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Researchers discover bat-eating monkeys

They are the first to have footage of the interaction, which offers insight into the spread of Ebola.

Photo+courtesy+of+Wikimedia+Commons.
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Researchers discover bat-eating monkeys

Photo courtesy of Wikimedia Commons.

Photo courtesy of Wikimedia Commons.

Photo courtesy of Wikimedia Commons.

Photo courtesy of Wikimedia Commons.

Nate Nkumbu, Contributing Writer

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ntil recently, researchers have been unable to discover how bats have been able to transfer diseases like Ebola to primates. But thanks to a study from Florida Atlantic’s Dorothy F. Schmidt College of Arts and Letters, it’s now known that blue monkeys prey on various species of bats.

The study was co-authored by Kate Detwiler, an FAU assistant professor of anthropology, and Marina Cords a professor in the Department of Ecology, Evolution and Environmental Biology at Columbia University. The two were on a research trip in the Gombe National Park in Tanzania, Africa, and later published their findings to the international journal, EcoHealth.

The transfer of disease between the two species was already accepted by the scientific community, Detwiler explained in an email. But until now, no one had recorded the predation of bats by monkeys with both photo and video evidence.

She said, “Bats leave their droppings on fruit or in the trees where monkeys also forage for fruit, and monkeys come into contact with bat feces and disease transmission occurs. Our study introduced a new hypothesis to African zoonotic research in that monkeys may come into contact with viruses not just through bat feces, but also directly as they eat bats.”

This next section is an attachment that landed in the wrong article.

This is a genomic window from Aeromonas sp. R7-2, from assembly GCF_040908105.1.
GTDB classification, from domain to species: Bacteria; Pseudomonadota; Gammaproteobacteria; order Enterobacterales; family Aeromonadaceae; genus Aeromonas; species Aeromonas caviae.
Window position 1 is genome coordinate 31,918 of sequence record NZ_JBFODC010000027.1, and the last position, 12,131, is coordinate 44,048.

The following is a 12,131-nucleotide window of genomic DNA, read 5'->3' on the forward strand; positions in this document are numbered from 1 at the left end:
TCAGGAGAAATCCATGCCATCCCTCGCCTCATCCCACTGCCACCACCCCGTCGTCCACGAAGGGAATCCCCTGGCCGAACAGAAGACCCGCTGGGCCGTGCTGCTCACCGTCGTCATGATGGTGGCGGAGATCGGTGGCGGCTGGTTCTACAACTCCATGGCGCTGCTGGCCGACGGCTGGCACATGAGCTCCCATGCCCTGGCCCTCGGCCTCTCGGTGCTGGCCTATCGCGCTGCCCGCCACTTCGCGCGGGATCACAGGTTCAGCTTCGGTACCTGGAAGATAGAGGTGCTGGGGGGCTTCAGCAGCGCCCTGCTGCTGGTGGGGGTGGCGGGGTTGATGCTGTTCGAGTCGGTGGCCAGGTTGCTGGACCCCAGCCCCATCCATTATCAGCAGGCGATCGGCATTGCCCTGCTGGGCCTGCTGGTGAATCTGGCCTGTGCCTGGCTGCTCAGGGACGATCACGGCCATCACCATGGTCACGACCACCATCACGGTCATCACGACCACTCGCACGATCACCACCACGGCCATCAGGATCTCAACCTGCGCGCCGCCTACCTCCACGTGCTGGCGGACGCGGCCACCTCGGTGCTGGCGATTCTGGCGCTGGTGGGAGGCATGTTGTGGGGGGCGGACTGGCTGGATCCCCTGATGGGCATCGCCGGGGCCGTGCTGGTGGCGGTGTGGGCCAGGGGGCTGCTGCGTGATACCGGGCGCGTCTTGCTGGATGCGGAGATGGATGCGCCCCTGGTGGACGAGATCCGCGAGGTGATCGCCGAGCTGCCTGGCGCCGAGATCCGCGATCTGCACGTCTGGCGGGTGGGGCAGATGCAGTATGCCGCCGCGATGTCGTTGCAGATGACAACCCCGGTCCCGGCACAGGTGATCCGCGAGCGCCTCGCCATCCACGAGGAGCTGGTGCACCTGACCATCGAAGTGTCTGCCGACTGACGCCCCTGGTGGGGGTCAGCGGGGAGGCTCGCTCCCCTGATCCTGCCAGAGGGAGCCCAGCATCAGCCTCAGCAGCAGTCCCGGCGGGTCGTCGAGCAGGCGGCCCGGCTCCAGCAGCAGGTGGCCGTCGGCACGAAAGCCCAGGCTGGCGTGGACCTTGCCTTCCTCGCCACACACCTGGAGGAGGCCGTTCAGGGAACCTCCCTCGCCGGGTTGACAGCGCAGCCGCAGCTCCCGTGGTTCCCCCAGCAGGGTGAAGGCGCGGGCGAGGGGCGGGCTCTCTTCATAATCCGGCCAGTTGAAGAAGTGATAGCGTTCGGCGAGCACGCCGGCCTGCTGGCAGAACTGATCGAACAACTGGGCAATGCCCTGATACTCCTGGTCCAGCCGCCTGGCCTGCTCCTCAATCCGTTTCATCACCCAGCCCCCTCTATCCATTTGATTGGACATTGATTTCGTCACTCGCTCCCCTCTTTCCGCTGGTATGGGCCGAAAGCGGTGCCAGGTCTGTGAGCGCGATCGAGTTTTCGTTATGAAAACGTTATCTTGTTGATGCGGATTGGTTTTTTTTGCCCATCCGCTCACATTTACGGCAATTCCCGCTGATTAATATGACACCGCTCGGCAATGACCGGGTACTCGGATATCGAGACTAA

Elizabeth Tapanes, an FAU graduate with a master’s in anthropology, participated in and recorded footage of the discovery. Her camera was awarded through FAU’s Tech Fee Grant, a program that allows for students and teachers to receive money for tech equipment.

“We weren’t looking for bat predation but when we saw it, my team and I were really surprised by it,” Tapanes said in an email. “Of course, this was only possible because of a great on the ground team we have.”

For Detwiler, the highlight of the experience was putting together the results for publication.

“After this trip, my student Liz and I, along with our colleague Marina Cords from Columbia, developed the paper with a focus on monkeys eating bats and the implications for understanding disease ecology of Ebola and other human diseases.”  

Nate Nkumbu is a contributing writer with the University Press. For information regarding this or other stories, email [email protected] or tweet him @FoureyedNate.

About the Writer
Nate Nkumbu, Staff Writer

Nate is a senior English major and previously was a contributing writer. In his spare time, he likes to play video games, fix his computer, or cook. He...

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